I know I used one year data in the Henderson/Mattingly argument, but we really should be looking at multi-year trends when it comes to defensive metrics. 
There are no multi-year trends for Henderson in CF.   In part because he wasn't a good one and in part because he didn't want to play CF.
8/29/2013 9:45 AM
Posted by tecwrg on 8/29/2013 7:38:00 AM (view original):
Posted by burnsy483 on 8/28/2013 11:16:00 PM (view original):
Posted by burnsy483 on 8/28/2013 3:10:00 PM (view original):
Hypothetical: You're starting a team. You have a player who can play CF slightly below average, or 1st base very well. He will put up the same offensive stats regardless of where he plays. Where would you play him?
Are we not answering this question?
It's a loaded question, based on a single player with a single skill set.  The answer to that question should be fairly obvious.

The discussion at hand is about two different players, with two very different skill sets, who put up two very different sets of offensive stats.
re: skill sets - you can still compare 2 players and determine who was more valuable.  Just like you can have a conversation between the .200 AVG/40 HR guy and the .300 AVG/5 HR guy.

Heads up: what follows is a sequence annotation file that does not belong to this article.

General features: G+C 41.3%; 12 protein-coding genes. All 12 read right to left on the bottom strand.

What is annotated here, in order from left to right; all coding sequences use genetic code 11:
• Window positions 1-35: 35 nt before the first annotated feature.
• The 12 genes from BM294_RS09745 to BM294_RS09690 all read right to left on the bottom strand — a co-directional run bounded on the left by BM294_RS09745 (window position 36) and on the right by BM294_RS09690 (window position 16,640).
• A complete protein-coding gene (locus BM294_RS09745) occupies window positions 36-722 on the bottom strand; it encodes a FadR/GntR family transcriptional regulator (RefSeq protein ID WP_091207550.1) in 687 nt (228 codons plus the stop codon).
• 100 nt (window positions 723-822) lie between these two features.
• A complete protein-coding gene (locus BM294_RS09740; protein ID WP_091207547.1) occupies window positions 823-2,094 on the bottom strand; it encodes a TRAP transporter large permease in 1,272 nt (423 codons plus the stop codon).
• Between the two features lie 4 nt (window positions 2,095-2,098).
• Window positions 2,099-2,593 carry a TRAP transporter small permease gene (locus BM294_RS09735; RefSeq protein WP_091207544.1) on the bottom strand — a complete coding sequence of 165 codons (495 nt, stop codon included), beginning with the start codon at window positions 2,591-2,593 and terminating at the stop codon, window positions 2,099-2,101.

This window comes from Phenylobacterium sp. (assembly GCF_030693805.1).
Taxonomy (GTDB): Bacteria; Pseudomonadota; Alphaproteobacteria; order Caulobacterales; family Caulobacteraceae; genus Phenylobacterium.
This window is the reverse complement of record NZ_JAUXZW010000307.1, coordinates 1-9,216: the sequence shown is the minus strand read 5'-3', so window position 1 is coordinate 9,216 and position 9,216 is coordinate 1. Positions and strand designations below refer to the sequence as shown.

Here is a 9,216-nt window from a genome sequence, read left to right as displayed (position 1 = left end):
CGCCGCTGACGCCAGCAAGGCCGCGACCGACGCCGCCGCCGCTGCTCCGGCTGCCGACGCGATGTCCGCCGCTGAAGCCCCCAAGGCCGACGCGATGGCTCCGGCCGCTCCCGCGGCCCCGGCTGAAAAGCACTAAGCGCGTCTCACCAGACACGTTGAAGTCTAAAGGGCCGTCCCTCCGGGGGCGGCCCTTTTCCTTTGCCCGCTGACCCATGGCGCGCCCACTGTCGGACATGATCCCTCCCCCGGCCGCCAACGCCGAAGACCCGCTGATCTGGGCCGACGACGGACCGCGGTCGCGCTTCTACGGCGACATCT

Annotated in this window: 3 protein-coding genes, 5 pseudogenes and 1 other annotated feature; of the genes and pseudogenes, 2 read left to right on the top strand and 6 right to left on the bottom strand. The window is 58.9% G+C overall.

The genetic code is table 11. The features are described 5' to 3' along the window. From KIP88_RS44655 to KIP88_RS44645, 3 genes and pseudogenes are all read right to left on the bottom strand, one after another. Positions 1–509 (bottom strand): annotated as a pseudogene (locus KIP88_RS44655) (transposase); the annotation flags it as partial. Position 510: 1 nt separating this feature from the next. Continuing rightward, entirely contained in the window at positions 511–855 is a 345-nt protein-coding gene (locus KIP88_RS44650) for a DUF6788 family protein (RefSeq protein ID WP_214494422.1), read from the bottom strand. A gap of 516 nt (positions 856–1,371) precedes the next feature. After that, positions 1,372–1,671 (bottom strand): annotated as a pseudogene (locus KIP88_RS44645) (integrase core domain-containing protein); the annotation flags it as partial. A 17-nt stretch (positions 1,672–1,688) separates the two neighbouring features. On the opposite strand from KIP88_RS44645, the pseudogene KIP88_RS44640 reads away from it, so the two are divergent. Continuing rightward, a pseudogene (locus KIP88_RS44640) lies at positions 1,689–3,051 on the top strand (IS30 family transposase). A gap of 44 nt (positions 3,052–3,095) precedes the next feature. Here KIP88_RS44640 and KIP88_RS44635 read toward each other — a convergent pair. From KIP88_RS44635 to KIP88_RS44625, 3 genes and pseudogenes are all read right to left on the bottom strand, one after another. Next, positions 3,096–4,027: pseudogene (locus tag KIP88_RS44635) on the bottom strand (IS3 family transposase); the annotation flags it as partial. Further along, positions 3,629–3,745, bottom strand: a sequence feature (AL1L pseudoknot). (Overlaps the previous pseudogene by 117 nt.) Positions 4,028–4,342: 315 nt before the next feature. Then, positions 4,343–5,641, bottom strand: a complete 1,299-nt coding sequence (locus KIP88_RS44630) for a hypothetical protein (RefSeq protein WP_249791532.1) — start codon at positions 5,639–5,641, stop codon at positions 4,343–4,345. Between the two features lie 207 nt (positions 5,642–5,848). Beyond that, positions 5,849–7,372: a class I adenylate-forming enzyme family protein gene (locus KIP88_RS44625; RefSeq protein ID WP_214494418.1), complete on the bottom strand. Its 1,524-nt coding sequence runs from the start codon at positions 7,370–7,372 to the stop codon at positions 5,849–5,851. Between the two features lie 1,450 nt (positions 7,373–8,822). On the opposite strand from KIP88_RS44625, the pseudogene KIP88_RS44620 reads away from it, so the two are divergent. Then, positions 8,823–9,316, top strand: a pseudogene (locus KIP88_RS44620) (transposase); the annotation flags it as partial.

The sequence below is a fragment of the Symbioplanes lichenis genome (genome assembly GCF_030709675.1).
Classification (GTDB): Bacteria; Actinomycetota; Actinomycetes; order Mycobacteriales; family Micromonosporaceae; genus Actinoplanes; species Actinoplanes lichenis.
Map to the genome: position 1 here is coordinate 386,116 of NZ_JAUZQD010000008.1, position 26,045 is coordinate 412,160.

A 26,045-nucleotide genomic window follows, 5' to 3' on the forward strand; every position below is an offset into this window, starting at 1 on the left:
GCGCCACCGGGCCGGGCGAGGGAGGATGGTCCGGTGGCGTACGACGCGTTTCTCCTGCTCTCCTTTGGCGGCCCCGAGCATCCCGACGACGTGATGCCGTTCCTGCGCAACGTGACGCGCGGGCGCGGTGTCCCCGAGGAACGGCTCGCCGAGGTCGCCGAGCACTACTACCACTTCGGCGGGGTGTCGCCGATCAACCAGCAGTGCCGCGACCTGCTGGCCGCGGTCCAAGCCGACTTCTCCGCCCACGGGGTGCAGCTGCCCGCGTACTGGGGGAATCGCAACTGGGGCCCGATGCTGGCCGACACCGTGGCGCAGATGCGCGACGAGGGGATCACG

Yes, the CFer is more valuable, and obviously I brought it up because I thought Mattingly and Henderson were comparable offensively.  OPS were nearly identical.  When you consider that Rickey got there with a better OBP, and OBP has more value compared to slugging percentage (partially because slugging percentage is a naturally higher number than on base percentage), one should argue that Henderson was a more valuable offensive player.  Regardless of what weight you put on OBP, 2x, 1.7x, 1.1x, Henderson comes out on top here.  Let's not pretend that Henderson couldn't slug, either.  He was 7th in the league. You swap Mattingly and Henderson in the order, and there's a great chance Rickey's driving in 100+ runs, just based on people being on base in front of him that he doesn't see with Bob Meachem and Butch Wynegar batting in front of him.

So considering that Rickey very likely had more offensive value than Mattingly, he was more valuable with his glove, and, oh yea, he stole 80 bases and was a great baserunner, explain again how Mattingly was the better baseball player?